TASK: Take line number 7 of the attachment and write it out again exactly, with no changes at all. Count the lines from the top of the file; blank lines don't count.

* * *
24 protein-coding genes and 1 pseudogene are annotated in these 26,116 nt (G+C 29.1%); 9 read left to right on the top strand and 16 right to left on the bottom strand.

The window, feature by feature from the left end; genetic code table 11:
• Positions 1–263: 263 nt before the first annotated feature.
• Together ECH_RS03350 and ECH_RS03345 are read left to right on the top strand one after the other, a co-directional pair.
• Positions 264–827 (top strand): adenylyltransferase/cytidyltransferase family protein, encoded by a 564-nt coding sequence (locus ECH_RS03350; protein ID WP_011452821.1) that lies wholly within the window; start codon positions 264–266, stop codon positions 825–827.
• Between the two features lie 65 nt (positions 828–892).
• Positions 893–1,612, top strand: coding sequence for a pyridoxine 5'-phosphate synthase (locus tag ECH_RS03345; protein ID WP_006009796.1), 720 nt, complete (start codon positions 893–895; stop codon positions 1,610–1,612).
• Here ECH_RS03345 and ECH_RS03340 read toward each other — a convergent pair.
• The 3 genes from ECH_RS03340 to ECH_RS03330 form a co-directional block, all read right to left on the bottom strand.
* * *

• Positions 893–1,612, top strand: coding sequence for a pyridoxine 5'-phosphate synthase (locus tag ECH_RS03345; protein ID WP_006009796.1), 720 nt, complete (start codon positions 893–895; stop codon positions 1,610–1,612).